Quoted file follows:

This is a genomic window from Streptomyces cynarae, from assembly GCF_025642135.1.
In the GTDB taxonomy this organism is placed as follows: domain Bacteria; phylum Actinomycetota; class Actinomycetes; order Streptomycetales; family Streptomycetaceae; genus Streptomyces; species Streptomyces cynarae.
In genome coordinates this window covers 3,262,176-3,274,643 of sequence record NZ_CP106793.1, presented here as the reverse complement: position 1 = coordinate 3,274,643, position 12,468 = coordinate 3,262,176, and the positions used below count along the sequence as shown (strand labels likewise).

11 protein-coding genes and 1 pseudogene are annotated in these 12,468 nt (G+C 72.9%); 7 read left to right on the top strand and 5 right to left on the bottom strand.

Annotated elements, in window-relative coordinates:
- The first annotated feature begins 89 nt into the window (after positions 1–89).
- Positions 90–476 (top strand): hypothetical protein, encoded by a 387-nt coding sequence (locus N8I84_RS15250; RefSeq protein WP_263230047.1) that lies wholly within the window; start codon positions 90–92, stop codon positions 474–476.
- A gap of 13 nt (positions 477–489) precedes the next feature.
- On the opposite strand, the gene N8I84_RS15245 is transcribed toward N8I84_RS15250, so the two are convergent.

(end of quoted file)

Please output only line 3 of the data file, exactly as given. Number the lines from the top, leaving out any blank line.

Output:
In genome coordinates this window covers 3,262,176-3,274,643 of sequence record NZ_CP106793.1, presented here as the reverse complement: position 1 = coordinate 3,274,643, position 12,468 = coordinate 3,262,176, and the positions used below count along the sequence as shown (strand labels likewise).